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NerdyKeith's avatar

Where did the very British expression "Good show" come from?

Asked by NerdyKeith (5479points) March 17th, 2016

I’ve heard it been used a few times by very well spoken English people when someone says or does something very well, they turn to them and say “Oh good show sir”

Where did this phrase originate from in regards to its significance and period?

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7 Answers

janbb's avatar

Just did a bit of fast Googling but got no derivations. My guess is that it comes from horse racing, “Win, place or show.”

Espiritus_Corvus's avatar

Cambridge and Oxford dictionaries don’t even list it as a phrase. Dictionary.com says only that it is British originating in 1940. Uh, I seriously think I heard that phrase in British movies going back at least to the ‘30s. I’ll have to check my Basil Rathbones, but that would be tedious and take forever. It has a Victorian feel to it for me. I can Contrl F some PDFs of Churchill’s early writings going back to 1897. I’ll get back to you…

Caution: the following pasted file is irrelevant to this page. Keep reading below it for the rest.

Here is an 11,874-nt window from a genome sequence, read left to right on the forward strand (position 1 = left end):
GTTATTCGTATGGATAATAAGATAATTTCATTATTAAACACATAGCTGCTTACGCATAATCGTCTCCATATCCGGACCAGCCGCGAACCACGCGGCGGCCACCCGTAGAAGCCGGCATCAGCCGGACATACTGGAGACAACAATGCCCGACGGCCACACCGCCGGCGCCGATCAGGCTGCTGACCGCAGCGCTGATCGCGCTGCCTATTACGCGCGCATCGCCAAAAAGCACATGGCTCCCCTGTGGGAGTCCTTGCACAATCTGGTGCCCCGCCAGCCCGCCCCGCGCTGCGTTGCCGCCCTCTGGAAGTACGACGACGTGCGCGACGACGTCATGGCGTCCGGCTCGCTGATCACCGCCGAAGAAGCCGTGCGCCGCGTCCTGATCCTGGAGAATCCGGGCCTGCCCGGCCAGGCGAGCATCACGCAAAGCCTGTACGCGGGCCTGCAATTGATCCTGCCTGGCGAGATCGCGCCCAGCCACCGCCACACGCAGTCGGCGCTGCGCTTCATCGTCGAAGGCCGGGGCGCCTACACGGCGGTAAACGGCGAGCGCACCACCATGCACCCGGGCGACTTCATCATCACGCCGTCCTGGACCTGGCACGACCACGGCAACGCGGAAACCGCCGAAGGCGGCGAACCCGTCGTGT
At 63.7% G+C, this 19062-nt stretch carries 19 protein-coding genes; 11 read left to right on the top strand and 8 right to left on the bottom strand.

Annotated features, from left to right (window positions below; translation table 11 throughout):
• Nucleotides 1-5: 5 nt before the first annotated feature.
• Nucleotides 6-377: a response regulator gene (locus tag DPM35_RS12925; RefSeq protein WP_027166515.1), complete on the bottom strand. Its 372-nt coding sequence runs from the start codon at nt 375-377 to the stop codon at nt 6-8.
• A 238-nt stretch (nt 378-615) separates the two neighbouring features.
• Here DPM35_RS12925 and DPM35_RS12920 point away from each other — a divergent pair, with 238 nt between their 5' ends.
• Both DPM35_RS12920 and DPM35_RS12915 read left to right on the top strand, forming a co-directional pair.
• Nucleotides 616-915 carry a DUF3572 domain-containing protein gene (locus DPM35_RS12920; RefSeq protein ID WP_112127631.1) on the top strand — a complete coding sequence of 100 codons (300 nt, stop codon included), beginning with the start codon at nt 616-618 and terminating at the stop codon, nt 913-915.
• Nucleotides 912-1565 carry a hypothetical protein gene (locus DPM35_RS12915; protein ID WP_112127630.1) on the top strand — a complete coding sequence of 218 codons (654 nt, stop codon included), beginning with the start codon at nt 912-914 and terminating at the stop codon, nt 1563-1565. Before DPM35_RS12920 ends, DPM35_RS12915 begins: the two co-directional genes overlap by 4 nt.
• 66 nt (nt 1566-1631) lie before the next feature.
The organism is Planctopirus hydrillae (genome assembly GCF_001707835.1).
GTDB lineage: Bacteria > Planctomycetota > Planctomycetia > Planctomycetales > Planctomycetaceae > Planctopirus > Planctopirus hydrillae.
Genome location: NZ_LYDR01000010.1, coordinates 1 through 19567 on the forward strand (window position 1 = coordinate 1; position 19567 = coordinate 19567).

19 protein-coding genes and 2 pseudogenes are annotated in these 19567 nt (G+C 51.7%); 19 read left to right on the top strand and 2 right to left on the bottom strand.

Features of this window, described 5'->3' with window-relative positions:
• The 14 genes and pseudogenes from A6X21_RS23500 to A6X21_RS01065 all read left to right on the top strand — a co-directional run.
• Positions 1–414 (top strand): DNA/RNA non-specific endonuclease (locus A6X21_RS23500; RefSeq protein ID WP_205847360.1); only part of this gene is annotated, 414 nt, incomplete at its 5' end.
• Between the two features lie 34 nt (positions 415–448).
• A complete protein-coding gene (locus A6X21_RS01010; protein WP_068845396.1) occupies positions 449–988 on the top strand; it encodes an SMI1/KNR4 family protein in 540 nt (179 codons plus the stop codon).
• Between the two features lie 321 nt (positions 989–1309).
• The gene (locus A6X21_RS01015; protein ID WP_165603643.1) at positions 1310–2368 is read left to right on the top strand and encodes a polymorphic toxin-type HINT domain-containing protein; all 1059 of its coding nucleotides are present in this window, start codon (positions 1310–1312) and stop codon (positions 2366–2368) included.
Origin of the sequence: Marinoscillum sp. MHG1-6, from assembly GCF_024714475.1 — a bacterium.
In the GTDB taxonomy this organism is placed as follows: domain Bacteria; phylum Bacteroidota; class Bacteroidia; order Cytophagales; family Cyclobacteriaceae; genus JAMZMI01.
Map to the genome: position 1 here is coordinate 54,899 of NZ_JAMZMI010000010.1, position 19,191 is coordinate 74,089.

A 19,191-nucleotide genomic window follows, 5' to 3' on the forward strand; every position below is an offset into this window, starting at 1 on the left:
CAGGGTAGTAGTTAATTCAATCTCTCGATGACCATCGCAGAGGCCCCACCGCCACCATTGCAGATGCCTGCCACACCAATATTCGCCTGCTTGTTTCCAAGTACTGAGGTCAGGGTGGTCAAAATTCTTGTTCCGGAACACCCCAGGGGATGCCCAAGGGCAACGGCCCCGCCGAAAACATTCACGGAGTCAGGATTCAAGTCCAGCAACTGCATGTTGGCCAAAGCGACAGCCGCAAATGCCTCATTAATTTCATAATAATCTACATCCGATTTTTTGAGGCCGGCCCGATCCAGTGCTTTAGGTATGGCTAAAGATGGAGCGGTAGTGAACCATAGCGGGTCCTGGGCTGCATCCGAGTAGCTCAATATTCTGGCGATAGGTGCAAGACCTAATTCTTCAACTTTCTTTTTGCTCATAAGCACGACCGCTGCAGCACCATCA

The Google Ngram viewer shows blip of usage between 1810 and 1820, then it disappears until 1860, enjoys low use off and on until late 1939 and spikes into general use. So… DICTIONARY.COM IS WRONG!!! MUWAAAHAHAHAHA!

But it still doesn’t explain how it came to be.

ucme's avatar

Ahem, make that jolly good show”…often ending with “old bean”
It came from nowhere, just how posh folk roll, spewing platitudes at the drop of a hat don’t you know.

ibstubro's avatar

Let’s take this full circle, shall we?

(Bing result.)

NerdyKeith's avatar

@ibstubro Ah you found my Yahoo Answers version of the question. It is difficult to tell it was one of my questions due to the fantastic job Yahoo has done with the avatars.

Unfortunately the only answer I received then was from a user citing from Dictionary.com. Which @Espiritus_Corvus has pointed out, is not that accurate.

ibstubro's avatar

I searched on Bing and there were no other answers trying to address the Q, @NerdyKeith.

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